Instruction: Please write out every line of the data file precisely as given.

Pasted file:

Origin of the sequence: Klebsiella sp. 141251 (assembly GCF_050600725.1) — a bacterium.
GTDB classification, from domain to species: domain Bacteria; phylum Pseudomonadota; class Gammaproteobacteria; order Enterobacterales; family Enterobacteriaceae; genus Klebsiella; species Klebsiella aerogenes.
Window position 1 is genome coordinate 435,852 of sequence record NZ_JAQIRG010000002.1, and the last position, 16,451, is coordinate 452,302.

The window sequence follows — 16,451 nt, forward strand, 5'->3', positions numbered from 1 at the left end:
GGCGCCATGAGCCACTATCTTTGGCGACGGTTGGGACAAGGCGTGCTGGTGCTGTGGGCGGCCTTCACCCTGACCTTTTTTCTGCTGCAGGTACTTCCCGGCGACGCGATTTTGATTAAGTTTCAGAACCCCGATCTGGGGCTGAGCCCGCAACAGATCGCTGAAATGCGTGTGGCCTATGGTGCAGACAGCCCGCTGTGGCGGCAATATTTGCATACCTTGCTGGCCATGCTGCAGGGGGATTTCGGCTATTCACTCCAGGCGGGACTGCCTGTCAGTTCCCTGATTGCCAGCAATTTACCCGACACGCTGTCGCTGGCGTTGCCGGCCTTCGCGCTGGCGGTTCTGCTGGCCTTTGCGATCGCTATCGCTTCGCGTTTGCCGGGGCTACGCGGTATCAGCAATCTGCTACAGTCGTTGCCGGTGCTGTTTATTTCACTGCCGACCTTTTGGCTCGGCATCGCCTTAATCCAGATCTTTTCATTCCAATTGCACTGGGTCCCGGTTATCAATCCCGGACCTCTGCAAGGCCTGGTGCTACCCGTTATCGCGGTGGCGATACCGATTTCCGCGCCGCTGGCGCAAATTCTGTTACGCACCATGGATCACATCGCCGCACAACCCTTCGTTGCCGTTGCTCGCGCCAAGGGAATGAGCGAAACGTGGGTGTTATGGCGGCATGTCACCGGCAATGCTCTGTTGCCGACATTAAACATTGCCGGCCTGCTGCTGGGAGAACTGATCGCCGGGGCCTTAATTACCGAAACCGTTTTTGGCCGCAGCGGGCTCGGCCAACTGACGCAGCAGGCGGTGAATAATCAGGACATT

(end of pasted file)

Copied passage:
Origin of the sequence: Klebsiella sp. 141251 (assembly GCF_050600725.1) — a bacterium.
GTDB classification, from domain to species: domain Bacteria; phylum Pseudomonadota; class Gammaproteobacteria; order Enterobacterales; family Enterobacteriaceae; genus Klebsiella; species Klebsiella aerogenes.
Window position 1 is genome coordinate 435,852 of sequence record NZ_JAQIRG010000002.1, and the last position, 16,451, is coordinate 452,302.

The window sequence follows — 16,451 nt, forward strand, 5'->3', positions numbered from 1 at the left end:
GGCGCCATGAGCCACTATCTTTGGCGACGGTTGGGACAAGGCGTGCTGGTGCTGTGGGCGGCCTTCACCCTGACCTTTTTTCTGCTGCAGGTACTTCCCGGCGACGCGATTTTGATTAAGTTTCAGAACCCCGATCTGGGGCTGAGCCCGCAACAGATCGCTGAAATGCGTGTGGCCTATGGTGCAGACAGCCCGCTGTGGCGGCAATATTTGCATACCTTGCTGGCCATGCTGCAGGGGGATTTCGGCTATTCACTCCAGGCGGGACTGCCTGTCAGTTCCCTGATTGCCAGCAATTTACCCGACACGCTGTCGCTGGCGTTGCCGGCCTTCGCGCTGGCGGTTCTGCTGGCCTTTGCGATCGCTATCGCTTCGCGTTTGCCGGGGCTACGCGGTATCAGCAATCTGCTACAGTCGTTGCCGGTGCTGTTTATTTCACTGCCGACCTTTTGGCTCGGCATCGCCTTAATCCAGATCTTTTCATTCCAATTGCACTGGGTCCCGGTTATCAATCCCGGACCTCTGCAAGGCCTGGTGCTACCCGTTATCGCGGTGGCGATACCGATTTCCGCGCCGCTGGCGCAAATTCTGTTACGCACCATGGATCACATCGCCGCACAACCCTTCGTTGCCGTTGCTCGCGCCAAGGGAATGAGCGAAACGTGGGTGTTATGGCGGCATGTCACCGGCAATGCTCTGTTGCCGACATTAAACATTGCCGGCCTGCTGCTGGGAGAACTGATCGCCGGGGCCTTAATTACCGAAACCGTTTTTGGCCGCAGCGGGCTCGGCCAACTGACGCAGCAGGCGGTGAATAATCAGGACATT